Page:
1)What kind of visibility does this automobile offer? This could be presented in a video or a VR experience. And yet the only videos I’ve seen in auto ads are cars hugging curves, or golden retrievers driving Subarus.

2)Is the seating comfortable, and how much do I have to pay for lumbar support, adjustable seats, and other “creature comforts?”

3)What is the gas mileage?

4)How quickly does the car gain speed when entering a freeway?

5)What technology is in this car, both for driver assist and for handoff from my devices?

Instead of presenting this information to me online either a native ad on a car site or in an interactive format,  the outmoded goal of a car ad  is just to get me to the showroom, where history has already taught me I will have the experience I had a few days ago.

Customer: does this car have adjustable seats?

Sales associate: Not this model. It’s an upgrade

Customer: does this car have Apple Play?

Sales associate: not on this model

Customer: thank you (heads for the car)

Sales manager running after customer, sport coat flapping: Wait!

Customer: Why?

Sales manager: Aren’t  you even willing to look at some numbers?

Customer: No. The car doesn’t have what I want.

Sales manager: Yeah, but Dave doesn’t get compensated by the hour. He only gets compensated by the sale. You just wasted his time!

Customer: Twitter will hear about this.Picks up cell phone to Tweet.

Lesson: Don’t use your ads to get people to the showroom. Instead, use them for information purposes. Real information will not be rejected by customers, and it will help you identify the RIGHT customers without stalking them through either data privacy infractions or following them out into traffic.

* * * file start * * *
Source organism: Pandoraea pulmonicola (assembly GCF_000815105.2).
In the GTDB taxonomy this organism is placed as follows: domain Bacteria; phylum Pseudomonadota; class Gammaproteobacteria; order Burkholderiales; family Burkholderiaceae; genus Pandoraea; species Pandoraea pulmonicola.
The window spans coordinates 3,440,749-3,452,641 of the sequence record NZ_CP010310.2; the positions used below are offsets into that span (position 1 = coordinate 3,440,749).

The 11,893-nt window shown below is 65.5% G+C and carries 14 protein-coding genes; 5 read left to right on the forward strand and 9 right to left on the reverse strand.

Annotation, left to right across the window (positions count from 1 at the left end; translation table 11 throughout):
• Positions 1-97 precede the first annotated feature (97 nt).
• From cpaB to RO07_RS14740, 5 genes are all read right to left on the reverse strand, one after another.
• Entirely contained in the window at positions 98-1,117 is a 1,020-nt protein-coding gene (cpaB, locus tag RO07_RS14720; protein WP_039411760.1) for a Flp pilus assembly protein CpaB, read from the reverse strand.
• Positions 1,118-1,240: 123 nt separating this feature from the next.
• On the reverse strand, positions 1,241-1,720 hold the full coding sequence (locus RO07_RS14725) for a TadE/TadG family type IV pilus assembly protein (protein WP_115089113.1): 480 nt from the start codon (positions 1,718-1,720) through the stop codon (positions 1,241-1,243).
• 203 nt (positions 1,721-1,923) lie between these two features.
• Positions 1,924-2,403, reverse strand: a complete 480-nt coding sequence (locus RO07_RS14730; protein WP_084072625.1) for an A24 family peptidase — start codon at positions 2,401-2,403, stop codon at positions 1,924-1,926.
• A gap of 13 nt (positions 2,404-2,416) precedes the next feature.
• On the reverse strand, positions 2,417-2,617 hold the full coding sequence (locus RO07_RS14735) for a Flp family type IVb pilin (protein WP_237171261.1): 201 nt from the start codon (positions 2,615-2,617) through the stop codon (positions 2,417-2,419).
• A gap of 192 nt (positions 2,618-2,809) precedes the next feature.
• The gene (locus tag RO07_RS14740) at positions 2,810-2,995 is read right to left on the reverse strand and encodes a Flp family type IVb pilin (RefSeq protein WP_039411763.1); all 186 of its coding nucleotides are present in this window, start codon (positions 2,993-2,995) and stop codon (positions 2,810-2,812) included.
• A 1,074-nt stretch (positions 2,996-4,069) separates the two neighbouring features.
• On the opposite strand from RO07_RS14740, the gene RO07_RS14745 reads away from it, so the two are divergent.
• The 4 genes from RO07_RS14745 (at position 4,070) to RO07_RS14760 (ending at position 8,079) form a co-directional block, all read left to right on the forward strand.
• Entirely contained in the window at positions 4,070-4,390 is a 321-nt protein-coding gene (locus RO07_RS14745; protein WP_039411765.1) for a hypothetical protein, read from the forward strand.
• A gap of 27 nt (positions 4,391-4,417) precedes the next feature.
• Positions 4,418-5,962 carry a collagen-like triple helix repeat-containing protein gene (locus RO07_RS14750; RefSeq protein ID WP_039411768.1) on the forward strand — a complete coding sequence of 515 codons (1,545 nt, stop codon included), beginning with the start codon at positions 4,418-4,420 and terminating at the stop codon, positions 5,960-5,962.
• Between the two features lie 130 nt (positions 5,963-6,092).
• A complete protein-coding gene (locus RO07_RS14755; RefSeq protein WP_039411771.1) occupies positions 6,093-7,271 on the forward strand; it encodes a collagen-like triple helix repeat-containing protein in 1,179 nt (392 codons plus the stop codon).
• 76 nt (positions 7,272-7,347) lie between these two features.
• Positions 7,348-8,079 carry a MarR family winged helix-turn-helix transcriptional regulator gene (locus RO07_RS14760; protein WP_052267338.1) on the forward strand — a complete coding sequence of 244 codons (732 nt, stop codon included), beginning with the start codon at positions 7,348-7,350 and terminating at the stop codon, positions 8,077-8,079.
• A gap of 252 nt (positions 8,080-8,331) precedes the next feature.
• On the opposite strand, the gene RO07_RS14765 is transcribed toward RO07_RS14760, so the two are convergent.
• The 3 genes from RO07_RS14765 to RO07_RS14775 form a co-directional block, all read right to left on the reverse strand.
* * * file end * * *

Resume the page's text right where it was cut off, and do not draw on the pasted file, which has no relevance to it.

Contextual Advertising and Trust

Marketers are increasingly likely to buy media that consumers trust, that they believe is giving them good value for what they pay, and that their target audiences engage with.  Although that should always have been the case, there’s now a name for this: the flight to quality.

The flight to quality pulls consumers toward publishers who have reader trust that they can “share,” almost like a halo effect, with an advertiser. Last year Galaxy Research, an Australian company, interviewed nearly 3000 Australians to see what kind of media they trusted most. For people 18 and older, the highest levels of trust were in movie ads and newspaper ads, and the lowest  levels of trust were in social. TV and digital news scored in the middle.

One Australian consumer went so far as to say that “I trust the newspapers and their websites to only accept reputable advertising.”

On the other hand, since the American election, there is a new global awareness of the problem of fake news and the spread of digital misinformation like wildfire through networks. This is a problem for both publishers and advertisers, as the Galaxy study showed that greater trust in ads translates to greater purchase intent.

Most apparent in the study was the general decline of trust in all media and all ads by people who are above 55. These people still trusted newspapers the most, but their level of trust was higher for community and local papers than for national papers. They also trusted radio.

Anecdotally, this translates to a high level of trust for “talk radio” in the American 55+ population, and its subsequent support by major national brands.

Given the fact that this study was done in Australia and completed before the revelations of Cambridge Analytica, a surprising fact was the low level of trust consumers of any age placed in social media advertising. One consumer said “So many frauds and scammers on social media at the moment and really no way to be sure the advertisement is legit or not.”

What does this mean? For us it means that advertisers want to buy media whose messages are trusted by consumers. Greater trust in content leads to greater trust in ads, which leads to greater intent to purchase. And news media, both print and digital, have highly trusted content and ads.